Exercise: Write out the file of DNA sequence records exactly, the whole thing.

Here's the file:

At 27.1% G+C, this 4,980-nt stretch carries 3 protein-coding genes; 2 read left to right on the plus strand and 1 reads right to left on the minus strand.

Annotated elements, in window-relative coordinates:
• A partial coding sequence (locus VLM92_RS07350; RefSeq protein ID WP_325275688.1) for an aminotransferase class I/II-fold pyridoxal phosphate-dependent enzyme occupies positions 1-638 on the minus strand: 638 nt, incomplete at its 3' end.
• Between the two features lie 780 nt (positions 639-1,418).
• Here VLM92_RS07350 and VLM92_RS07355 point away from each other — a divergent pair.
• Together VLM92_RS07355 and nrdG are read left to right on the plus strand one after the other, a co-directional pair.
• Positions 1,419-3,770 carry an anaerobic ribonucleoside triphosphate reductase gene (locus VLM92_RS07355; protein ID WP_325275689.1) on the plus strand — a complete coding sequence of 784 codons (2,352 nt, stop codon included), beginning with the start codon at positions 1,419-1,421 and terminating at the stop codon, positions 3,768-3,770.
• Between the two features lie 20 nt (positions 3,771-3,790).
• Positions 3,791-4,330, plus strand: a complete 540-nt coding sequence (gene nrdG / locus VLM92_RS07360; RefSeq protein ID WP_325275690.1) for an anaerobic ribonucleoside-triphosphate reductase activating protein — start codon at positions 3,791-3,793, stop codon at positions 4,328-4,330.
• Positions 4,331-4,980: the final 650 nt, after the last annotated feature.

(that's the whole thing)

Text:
At 27.1% G+C, this 4,980-nt stretch carries 3 protein-coding genes; 2 read left to right on the plus strand and 1 reads right to left on the minus strand.

Annotated elements, in window-relative coordinates:
• A partial coding sequence (locus VLM92_RS07350; RefSeq protein ID WP_325275688.1) for an aminotransferase class I/II-fold pyridoxal phosphate-dependent enzyme occupies positions 1-638 on the minus strand: 638 nt, incomplete at its 3' end.
• Between the two features lie 780 nt (positions 639-1,418).
• Here VLM92_RS07350 and VLM92_RS07355 point away from each other — a divergent pair.
• Together VLM92_RS07355 and nrdG are read left to right on the plus strand one after the other, a co-directional pair.
• Positions 1,419-3,770 carry an anaerobic ribonucleoside triphosphate reductase gene (locus VLM92_RS07355; protein ID WP_325275689.1) on the plus strand — a complete coding sequence of 784 codons (2,352 nt, stop codon included), beginning with the start codon at positions 1,419-1,421 and terminating at the stop codon, positions 3,768-3,770.
• Between the two features lie 20 nt (positions 3,771-3,790).
• Positions 3,791-4,330, plus strand: a complete 540-nt coding sequence (gene nrdG / locus VLM92_RS07360; RefSeq protein ID WP_325275690.1) for an anaerobic ribonucleoside-triphosphate reductase activating protein — start codon at positions 3,791-3,793, stop codon at positions 4,328-4,330.
• Positions 4,331-4,980: the final 650 nt, after the last annotated feature.